As with The Peregrine’s Saga, there is confusion and mixing of stories in subsequent editions. Dutton’s American edition followed the Putnam first edition, but when it came to Putnam’s new edition of 1933, illustrated by Charles Tunnicliffe as part of the matching set of four nature story volumes, some changes occur.


This new edition starts with ‘The Trapper’s Mates’ and ends with ‘Stumberleap’. Some stories were omitted: ‘No Eel for Nog’, ‘Mewliboy’, ‘Chakchek’s Raid on London’ (which was taken into the new Peregrine’s Saga edition as ‘The Outlaw’), ‘The Yellow Boots’, and ‘The Old Pond’ (now in the new Lone Swallows edition). Instead are added: ‘Zoë’ (from The Peregrine’s Saga first edition), ‘Redeye’ (ditto), and ‘The Epic of Brock the Badger’, four stories from various sources now consolidated as one long item.


One small point of interest is that the Christmas card sent out by Henry and Loetitia in 1932 (before the illustrated edition had been published) was a reproduction of an illustration from The Old Stag: ‘Staghounds at Cloutsham’.


This illustrated edition was reprinted several times during the 1940s, including an edition by Penguin in 1942, complete with full illustrations – quite an achievement during those very austere war years, when paper and permission to print were hard to come by. It has a most poignant printed message on the title page:



Leave this book at a Post Office when you have read it,

So that men and women in the services may enjoy it too.


Opposite is an advert for Mars Bars – young people could only earn one if they had ‘Dug for Victory’!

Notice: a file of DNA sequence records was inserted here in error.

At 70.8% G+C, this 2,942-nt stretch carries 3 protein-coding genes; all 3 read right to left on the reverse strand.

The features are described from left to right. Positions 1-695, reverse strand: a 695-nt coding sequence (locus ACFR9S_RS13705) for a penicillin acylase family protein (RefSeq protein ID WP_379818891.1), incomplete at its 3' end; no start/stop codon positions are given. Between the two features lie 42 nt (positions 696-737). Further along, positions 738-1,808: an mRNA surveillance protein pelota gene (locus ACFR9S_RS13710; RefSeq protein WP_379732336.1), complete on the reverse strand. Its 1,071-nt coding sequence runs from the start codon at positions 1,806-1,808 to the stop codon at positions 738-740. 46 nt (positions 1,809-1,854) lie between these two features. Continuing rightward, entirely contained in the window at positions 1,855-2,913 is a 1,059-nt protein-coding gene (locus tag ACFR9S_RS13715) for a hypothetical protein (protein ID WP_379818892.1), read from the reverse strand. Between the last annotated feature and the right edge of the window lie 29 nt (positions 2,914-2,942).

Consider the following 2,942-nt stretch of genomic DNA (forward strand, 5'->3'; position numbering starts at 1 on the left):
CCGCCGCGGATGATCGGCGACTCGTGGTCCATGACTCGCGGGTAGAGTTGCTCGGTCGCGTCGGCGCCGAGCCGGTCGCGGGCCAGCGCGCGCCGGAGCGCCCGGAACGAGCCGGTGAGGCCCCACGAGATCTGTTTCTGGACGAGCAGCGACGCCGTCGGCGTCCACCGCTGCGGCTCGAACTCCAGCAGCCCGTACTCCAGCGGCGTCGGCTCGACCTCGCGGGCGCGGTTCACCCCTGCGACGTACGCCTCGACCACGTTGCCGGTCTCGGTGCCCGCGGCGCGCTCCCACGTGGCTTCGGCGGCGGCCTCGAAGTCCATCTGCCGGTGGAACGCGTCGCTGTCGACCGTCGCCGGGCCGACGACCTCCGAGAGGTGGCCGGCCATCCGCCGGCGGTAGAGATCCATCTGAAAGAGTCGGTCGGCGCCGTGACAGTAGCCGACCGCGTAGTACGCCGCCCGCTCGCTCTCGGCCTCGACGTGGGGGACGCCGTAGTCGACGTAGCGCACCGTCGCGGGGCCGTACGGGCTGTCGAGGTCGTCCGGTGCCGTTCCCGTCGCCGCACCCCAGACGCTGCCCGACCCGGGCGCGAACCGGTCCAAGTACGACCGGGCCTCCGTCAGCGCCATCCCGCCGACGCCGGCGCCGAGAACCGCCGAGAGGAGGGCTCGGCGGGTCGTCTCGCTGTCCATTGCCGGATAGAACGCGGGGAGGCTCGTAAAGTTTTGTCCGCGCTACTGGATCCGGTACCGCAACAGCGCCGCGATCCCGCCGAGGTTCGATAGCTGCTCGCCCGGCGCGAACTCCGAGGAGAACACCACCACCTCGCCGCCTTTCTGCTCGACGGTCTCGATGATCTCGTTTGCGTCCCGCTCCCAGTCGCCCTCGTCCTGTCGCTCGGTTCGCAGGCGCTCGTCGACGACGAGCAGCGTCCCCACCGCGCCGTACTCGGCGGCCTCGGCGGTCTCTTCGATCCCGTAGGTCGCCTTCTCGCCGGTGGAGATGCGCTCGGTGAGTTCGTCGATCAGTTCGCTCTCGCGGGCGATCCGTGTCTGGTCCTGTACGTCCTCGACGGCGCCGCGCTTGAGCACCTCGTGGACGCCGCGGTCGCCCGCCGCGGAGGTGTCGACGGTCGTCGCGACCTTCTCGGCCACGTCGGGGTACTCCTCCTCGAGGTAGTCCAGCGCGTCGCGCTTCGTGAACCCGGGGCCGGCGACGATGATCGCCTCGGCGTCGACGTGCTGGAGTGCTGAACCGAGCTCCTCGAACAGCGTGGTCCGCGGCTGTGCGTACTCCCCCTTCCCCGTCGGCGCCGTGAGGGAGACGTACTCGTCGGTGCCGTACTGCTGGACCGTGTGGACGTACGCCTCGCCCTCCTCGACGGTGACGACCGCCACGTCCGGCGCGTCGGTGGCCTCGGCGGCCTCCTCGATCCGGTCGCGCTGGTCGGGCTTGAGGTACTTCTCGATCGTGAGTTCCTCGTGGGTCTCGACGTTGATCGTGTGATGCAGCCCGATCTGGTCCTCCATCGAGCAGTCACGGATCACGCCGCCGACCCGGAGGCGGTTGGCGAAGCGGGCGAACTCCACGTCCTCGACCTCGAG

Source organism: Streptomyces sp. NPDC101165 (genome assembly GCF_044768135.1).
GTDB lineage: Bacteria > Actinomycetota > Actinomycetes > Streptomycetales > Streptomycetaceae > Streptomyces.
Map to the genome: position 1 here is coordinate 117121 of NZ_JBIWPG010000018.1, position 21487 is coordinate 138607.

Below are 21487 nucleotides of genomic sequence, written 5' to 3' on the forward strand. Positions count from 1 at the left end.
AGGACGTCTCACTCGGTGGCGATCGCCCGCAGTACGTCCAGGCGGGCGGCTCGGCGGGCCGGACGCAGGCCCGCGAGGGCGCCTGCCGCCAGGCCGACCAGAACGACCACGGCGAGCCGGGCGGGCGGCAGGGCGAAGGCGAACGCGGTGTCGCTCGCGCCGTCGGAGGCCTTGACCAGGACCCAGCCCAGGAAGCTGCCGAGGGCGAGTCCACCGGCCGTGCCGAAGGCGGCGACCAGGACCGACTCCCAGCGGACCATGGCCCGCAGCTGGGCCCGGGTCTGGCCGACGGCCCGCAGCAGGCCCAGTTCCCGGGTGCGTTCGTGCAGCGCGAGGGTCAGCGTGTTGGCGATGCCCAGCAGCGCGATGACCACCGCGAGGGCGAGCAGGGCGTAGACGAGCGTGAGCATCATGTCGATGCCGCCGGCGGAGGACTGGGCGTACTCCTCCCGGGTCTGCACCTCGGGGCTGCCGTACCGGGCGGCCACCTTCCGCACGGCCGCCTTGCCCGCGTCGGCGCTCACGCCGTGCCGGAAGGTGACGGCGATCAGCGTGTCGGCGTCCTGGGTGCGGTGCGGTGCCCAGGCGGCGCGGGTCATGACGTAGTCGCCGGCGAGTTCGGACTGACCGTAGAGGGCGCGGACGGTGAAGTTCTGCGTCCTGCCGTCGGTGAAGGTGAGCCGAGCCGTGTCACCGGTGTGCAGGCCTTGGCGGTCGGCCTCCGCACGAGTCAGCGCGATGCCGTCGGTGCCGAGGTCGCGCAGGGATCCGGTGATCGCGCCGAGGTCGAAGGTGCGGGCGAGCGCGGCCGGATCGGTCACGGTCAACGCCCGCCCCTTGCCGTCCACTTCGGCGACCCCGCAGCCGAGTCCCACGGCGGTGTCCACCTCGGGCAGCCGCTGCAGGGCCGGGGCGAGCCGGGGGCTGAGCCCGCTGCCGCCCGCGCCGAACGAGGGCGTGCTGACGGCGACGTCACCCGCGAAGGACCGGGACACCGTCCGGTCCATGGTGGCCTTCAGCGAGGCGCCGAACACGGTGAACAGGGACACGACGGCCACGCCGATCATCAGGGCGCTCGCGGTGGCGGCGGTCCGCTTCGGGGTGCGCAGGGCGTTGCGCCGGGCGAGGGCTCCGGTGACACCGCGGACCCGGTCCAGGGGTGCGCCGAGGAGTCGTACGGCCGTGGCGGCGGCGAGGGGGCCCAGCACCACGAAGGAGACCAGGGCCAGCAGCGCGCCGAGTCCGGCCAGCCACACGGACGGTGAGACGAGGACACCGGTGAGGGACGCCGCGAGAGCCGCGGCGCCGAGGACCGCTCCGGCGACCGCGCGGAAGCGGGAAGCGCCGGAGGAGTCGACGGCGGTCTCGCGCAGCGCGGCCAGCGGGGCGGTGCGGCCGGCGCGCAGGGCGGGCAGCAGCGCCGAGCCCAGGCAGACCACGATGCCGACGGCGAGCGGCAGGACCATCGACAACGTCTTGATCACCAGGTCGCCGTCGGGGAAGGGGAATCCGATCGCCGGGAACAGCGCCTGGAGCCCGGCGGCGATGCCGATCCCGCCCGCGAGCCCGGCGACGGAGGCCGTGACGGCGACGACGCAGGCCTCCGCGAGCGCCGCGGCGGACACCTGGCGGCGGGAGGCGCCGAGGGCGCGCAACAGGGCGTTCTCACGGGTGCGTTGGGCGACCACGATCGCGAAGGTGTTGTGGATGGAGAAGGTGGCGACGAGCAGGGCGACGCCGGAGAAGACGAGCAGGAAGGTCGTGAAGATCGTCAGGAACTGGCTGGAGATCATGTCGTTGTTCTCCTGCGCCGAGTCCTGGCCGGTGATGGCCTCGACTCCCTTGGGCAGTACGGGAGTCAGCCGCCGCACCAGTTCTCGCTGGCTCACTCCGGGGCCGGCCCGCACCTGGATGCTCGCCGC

old stag 1942title



Penguin's author blurb:


old stag 1942blurb






Critical reception:


Times Literary Supplement (unsigned), 25 November 1926 (2½ 9-inch columns):


These bird and animal stories are of unusual, though unequal, merit. They combine ardent observation with precise and vivid description, and fertile, though restrained, inventiveness. . . . Writers on nature with Mr. Williamson’s gifts are scarcer than . . . [but] we should like to see him confine himself within the limits of unvarying accuracy.


The book show traces of immaturity which may be arrested development due to the upheaval of the war. . . . [The reviewer is worried by the extreme ‘grimness’ of some of the stories.]


The Bookman (unsigned), 26 December 1926:


This is a book quite out of the ordinary as regards both matter and style. It is described as a “country-side” book but it is as different . . . as champagne is from ginger-ale. Mr. Williamson . . . is a naturalist whose passion for birds and animals has inspired him to the closest possible intimacy and sympathy with them . . . [but also] he is an artist in words, with a native genius for the short story. . . . Altogether there are a dozen tales, which are a triumph alike of the naturalist’s and the short-story writers’ art.


Saturday Review (L. P. Hartley), 27 November 1926:


Anyone who enjoys Richard Jefferies or who has wept over “The Story of a Red Deer” will find . . . a book to cherish. It depicts Nature red in tooth and claw; . . . Blood is spilled in plenty. The book is full of terse, nervous, beautiful writing: it is a pity Mr. Williamson does not extend his range beyond the dominion of fur, feather and fin. [But surely he does? (‘Fur, Feather, and Fin’ was a series of books on sporting subjects – today collectors’ items.)]


The Observer (unsigned), 23 January 1927:


Mr. Henry Williamson is of the elect. In “The Old Stag” he brings to the printed page something of the elusive charm of Richard Jefferies and Alfred Rees. . . . Mr. Williamson is master of vivid phrase. . . . When he enters into the lives of birds and beasts . . . his subconscious mind is busily at work; it maybe that from depths beyond fathoming old memories stir. How closely Mr. Williamson is in touch with actuality, this collection of a dozen memorable stories proves beyond question.


The Bookseller, November 1926: